Prior to covering professional baseball, I covered household expenses and built a meager savings by reporting on Clemson athletics for the Charleston (S.C.) Post and Courier. Clemson has typically been a fixture in the NCAA Tournament and in early June of 2010 I covered a bizarre scene at the regional in Auburn, Alabama.
One of Clemson’s star players was Kyle Parker, who was also the starting quarterback for the school’s football team. While playing quarterback at Clemson was the higher-profile amateur position, he was expected to choose baseball professionally, as he’d shot up draft boards that spring and was regarded as a potential first-round pick. On the opening night of the draft, Parker found himself also playing an NCAA Tournament regional elimination game against Auburn in Auburn.
Parker was the starting right fielder for Clemson, and Auburn had something of a party deck just beyond and above the right-field wall, where a rowdy collection of loyal Auburn partisans gathered. As a sort of preemptive measure, Parker approached the section of fans before the game and suggested they heckle him in any manner they chose, but he made one request: he ask they avoid one subject matter in their taunts and that was anything related to the draft.
Parker envisioned a scenario in which the fans out there distracted him while his team was on the field. “Hey, Kyle, you just went fifth overall!” “Hey, Kyle you’re really sliding!” Imagine the NFL draft taking place the night of the national title game. This was nearly the baseball equivalent.
In the middle of the seventh inning, a cheer went up during a rather innocuous, low-energy point in the game. It was audible throughout Plainsman Park. It had been produced by the Parker family, seated in the grandstands on the first-base side. The yelps indicated that Parker had been selected 26th overall by the Rockies, who at the time had a thing for college quarterbacks (See: Helton, Todd and Smith, Seth.) Earlier in the game, Parker had smashed a three-run homer, so maybe the whole life-changing-moment, life-changing-money thing hadn’t been so much of a distraction. Or maybe Parker was smart to make a personal appeal to the Auburn’s rowdiest contingent of fans. A similar situation played out this past Monday night, as University of Florida Friday night starter Alex Faedo was selected 18th overall by the Tigers while his Gators were in the midst of an NCAA Tournament game.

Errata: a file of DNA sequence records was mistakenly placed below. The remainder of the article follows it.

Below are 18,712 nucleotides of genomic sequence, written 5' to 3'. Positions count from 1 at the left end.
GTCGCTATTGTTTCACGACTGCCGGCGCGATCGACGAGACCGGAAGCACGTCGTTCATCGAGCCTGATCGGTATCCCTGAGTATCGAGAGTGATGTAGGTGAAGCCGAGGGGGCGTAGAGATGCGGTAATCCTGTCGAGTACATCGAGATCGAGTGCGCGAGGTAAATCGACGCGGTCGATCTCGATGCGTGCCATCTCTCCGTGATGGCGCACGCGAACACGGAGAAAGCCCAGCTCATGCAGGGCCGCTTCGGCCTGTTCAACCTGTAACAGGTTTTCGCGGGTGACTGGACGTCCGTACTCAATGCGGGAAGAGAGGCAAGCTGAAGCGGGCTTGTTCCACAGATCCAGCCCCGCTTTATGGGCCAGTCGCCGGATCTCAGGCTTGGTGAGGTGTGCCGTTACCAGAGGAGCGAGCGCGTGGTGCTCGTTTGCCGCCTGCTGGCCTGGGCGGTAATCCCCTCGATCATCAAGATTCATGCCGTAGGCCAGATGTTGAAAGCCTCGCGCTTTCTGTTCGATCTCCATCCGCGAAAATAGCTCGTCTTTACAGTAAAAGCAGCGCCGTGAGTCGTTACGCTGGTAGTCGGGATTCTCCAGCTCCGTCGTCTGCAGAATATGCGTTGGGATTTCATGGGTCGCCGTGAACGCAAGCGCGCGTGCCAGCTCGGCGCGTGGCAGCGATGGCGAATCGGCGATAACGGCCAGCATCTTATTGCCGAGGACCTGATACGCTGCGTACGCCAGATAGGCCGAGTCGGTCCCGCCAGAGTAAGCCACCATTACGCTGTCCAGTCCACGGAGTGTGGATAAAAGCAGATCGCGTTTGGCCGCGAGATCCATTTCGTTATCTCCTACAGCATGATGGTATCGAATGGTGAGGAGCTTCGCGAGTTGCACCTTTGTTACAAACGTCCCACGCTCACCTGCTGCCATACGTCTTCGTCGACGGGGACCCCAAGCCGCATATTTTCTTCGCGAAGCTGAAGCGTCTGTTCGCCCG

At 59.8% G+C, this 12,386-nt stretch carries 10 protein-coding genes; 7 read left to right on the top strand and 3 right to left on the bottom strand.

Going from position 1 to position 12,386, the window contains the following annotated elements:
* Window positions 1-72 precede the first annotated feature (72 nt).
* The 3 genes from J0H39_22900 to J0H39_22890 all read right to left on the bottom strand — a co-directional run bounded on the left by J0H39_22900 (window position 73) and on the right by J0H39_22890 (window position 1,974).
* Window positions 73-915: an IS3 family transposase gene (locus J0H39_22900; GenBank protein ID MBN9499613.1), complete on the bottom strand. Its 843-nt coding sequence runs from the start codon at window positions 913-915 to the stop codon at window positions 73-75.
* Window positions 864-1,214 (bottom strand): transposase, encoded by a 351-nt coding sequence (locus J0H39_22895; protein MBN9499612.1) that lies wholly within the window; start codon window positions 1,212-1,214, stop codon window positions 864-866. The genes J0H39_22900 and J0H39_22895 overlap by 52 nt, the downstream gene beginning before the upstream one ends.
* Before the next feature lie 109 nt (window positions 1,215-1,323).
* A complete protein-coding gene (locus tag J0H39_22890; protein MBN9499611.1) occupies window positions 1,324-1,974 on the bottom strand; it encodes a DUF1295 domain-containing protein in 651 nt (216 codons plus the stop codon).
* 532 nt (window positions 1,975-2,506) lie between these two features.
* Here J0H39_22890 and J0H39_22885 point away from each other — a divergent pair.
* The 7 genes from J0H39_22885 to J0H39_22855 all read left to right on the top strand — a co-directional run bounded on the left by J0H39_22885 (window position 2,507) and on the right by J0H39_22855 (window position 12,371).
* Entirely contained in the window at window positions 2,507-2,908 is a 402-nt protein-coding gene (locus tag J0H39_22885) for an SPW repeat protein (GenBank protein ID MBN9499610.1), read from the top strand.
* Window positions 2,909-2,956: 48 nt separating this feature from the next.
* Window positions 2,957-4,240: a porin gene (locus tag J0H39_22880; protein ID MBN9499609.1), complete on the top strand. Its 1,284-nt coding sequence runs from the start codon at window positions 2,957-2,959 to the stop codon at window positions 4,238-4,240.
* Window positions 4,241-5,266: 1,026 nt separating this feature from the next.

I will hardly be the first or last person to question the awkward timing of the amateur baseball draft. Baseball faces a number of challenges related to the draft given that it has its own feeder system (the minor leagues) to consider, while the NFL and NBA largely use colleges to develop much of their future talent. Major League Baseball probably has little interest in pushing back the draft and losing weeks of potential development time with minor-league seasons underway and short-season ball on the verge of beginning. College baseball, for its part, has shown little interest in changing its schedule. While the sport might benefit from holding its postseason when school is still in session and students are on campus, cool early-spring weather already puts Northern schools at a disadvantage.
While the timing of the draft isn’t the most pressing issue facing college or professional baseball, it is the most obvious portal through which to view the imperfect relationship between MLB and college.